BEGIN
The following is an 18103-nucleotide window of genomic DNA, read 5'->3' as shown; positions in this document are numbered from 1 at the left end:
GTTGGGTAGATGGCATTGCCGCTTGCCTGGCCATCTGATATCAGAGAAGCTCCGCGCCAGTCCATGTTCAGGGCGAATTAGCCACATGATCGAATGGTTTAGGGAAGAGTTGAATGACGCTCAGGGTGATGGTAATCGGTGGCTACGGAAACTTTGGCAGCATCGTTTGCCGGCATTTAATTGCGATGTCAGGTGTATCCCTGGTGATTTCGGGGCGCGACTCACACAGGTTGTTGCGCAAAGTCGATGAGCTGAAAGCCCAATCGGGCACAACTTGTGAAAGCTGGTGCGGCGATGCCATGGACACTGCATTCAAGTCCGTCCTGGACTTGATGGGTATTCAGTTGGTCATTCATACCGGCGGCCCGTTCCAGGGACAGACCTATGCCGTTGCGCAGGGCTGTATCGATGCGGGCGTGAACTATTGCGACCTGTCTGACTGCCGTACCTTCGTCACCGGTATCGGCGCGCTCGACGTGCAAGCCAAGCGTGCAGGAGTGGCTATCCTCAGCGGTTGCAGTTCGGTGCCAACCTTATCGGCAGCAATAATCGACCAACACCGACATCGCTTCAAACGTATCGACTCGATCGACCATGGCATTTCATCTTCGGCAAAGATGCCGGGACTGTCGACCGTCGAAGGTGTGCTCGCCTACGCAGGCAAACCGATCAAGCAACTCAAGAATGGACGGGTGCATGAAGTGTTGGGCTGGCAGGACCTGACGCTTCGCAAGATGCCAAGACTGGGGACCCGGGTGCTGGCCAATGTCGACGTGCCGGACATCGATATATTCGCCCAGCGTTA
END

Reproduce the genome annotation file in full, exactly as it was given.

The following is an 18103-nucleotide window of genomic DNA, read 5'->3' as shown; positions in this document are numbered from 1 at the left end:
GTTGGGTAGATGGCATTGCCGCTTGCCTGGCCATCTGATATCAGAGAAGCTCCGCGCCAGTCCATGTTCAGGGCGAATTAGCCACATGATCGAATGGTTTAGGGAAGAGTTGAATGACGCTCAGGGTGATGGTAATCGGTGGCTACGGAAACTTTGGCAGCATCGTTTGCCGGCATTTAATTGCGATGTCAGGTGTATCCCTGGTGATTTCGGGGCGCGACTCACACAGGTTGTTGCGCAAAGTCGATGAGCTGAAAGCCCAATCGGGCACAACTTGTGAAAGCTGGTGCGGCGATGCCATGGACACTGCATTCAAGTCCGTCCTGGACTTGATGGGTATTCAGTTGGTCATTCATACCGGCGGCCCGTTCCAGGGACAGACCTATGCCGTTGCGCAGGGCTGTATCGATGCGGGCGTGAACTATTGCGACCTGTCTGACTGCCGTACCTTCGTCACCGGTATCGGCGCGCTCGACGTGCAAGCCAAGCGTGCAGGAGTGGCTATCCTCAGCGGTTGCAGTTCGGTGCCAACCTTATCGGCAGCAATAATCGACCAACACCGACATCGCTTCAAACGTATCGACTCGATCGACCATGGCATTTCATCTTCGGCAAAGATGCCGGGACTGTCGACCGTCGAAGGTGTGCTCGCCTACGCAGGCAAACCGATCAAGCAACTCAAGAATGGACGGGTGCATGAAGTGTTGGGCTGGCAGGACCTGACGCTTCGCAAGATGCCAAGACTGGGGACCCGGGTGCTGGCCAATGTCGACGTGCCGGACATCGATATATTCGCCCAGCGTTA